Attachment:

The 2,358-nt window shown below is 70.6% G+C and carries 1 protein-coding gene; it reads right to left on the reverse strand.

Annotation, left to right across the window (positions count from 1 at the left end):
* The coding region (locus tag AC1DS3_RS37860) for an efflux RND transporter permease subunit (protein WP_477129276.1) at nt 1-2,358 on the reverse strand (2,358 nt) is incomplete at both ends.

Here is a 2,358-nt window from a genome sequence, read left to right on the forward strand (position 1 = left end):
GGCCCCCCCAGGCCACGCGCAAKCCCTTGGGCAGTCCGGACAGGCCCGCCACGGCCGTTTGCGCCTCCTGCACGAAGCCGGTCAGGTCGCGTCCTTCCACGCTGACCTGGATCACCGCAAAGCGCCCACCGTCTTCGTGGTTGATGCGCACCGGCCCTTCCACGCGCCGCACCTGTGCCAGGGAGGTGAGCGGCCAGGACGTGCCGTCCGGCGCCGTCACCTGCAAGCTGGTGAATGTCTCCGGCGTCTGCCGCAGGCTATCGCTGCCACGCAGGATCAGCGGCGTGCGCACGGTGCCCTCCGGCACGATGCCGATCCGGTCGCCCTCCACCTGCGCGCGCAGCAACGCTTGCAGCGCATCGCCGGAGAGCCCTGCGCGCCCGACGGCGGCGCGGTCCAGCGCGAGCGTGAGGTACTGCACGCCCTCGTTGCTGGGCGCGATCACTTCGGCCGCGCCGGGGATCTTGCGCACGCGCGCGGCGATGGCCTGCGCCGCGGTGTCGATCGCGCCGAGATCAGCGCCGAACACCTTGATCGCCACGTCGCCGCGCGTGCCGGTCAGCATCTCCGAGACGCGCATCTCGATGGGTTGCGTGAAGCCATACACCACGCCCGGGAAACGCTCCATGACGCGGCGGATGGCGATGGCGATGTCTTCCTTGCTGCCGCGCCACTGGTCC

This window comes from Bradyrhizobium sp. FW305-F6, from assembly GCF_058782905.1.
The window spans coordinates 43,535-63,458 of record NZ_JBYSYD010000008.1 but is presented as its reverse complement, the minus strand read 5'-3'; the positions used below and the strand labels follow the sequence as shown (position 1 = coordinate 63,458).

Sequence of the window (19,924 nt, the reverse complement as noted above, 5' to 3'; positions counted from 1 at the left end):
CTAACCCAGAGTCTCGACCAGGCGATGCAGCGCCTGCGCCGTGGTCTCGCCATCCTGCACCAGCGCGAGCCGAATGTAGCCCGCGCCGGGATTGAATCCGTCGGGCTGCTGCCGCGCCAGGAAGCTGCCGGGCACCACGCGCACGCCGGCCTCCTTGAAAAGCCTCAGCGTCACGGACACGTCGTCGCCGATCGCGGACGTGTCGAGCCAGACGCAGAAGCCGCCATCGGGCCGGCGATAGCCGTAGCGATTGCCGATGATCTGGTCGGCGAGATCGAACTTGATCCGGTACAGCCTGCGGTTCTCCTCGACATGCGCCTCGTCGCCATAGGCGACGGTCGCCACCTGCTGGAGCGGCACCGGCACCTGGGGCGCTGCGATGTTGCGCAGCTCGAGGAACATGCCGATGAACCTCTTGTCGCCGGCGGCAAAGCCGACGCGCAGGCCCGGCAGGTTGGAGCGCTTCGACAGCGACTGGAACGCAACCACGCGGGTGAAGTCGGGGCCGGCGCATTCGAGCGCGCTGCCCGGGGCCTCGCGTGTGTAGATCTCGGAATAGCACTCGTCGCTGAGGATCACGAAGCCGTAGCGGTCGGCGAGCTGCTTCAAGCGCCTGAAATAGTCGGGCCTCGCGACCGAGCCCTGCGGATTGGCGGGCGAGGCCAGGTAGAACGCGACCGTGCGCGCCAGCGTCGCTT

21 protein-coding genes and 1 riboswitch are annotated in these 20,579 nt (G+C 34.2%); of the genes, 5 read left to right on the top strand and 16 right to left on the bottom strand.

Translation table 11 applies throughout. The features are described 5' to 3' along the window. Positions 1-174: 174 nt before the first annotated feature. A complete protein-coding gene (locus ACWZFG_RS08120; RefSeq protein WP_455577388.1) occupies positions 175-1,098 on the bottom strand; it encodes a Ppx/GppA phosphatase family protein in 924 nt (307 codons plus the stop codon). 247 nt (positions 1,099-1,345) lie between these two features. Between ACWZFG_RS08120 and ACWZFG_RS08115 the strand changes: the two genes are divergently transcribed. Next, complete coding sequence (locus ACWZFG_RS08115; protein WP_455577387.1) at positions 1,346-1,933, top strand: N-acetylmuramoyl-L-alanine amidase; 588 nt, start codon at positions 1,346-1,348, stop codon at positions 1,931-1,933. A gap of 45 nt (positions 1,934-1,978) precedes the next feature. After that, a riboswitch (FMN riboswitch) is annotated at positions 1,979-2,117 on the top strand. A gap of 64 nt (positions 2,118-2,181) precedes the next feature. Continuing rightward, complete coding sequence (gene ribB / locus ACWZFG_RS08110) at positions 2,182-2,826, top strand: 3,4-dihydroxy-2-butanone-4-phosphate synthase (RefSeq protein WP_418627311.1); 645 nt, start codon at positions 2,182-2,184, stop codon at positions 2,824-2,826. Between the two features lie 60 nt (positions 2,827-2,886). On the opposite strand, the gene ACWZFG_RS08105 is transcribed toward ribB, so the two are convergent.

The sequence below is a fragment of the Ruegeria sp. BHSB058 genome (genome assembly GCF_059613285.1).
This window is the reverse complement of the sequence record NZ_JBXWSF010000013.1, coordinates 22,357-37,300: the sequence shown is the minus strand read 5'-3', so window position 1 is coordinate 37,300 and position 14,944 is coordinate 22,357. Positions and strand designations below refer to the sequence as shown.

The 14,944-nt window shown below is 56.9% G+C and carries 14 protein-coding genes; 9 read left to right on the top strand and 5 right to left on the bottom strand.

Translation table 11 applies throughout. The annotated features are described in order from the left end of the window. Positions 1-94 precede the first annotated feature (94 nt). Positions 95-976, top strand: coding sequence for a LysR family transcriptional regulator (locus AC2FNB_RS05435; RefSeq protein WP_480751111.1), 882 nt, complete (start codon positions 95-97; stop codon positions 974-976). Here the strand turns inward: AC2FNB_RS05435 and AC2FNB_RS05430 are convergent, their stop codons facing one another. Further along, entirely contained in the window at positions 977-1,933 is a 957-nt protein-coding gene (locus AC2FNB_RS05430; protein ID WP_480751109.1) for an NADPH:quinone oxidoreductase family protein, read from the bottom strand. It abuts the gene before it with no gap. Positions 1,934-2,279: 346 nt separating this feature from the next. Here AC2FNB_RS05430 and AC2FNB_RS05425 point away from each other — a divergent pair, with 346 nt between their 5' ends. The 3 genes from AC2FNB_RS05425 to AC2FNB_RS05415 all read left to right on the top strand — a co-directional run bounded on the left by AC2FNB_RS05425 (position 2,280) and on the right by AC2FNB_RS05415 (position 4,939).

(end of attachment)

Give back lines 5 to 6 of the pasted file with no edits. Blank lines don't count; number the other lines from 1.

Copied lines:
GGCCCCCCCAGGCCACGCGCAAKCCCTTGGGCAGTCCGGACAGGCCCGCCACGGCCGTTTGCGCCTCCTGCACGAAGCCGGTCAGGTCGCGTCCTTCCACGCTGACCTGGATCACCGCAAAGCGCCCACCGTCTTCGTGGTTGATGCGCACCGGCCCTTCCACGCGCCGCACCTGTGCCAGGGAGGTGAGCGGCCAGGACGTGCCGTCCGGCGCCGTCACCTGCAAGCTGGTGAATGTCTCCGGCGTCTGCCGCAGGCTATCGCTGCCACGCAGGATCAGCGGCGTGCGCACGGTGCCCTCCGGCACGATGCCGATCCGGTCGCCCTCCACCTGCGCGCGCAGCAACGCTTGCAGCGCATCGCCGGAGAGCCCTGCGCGCCCGACGGCGGCGCGGTCCAGCGCGAGCGTGAGGTACTGCACGCCCTCGTTGCTGGGCGCGATCACTTCGGCCGCGCCGGGGATCTTGCGCACGCGCGCGGCGATGGCCTGCGCCGCGGTGTCGATCGCGCCGAGATCAGCGCCGAACACCTTGATCGCCACGTCGCCGCGCGTGCCGGTCAGCATCTCCGAGACGCGCATCTCGATGGGTTGCGTGAAGCCATACACCACGCCCGGGAAACGCTCCATGACGCGGCGGATGGCGATGGCGATGTCTTCCTTGCTGCCGCGCCACTGGTCC

This window comes from Bradyrhizobium sp. FW305-F6, from assembly GCF_058782905.1.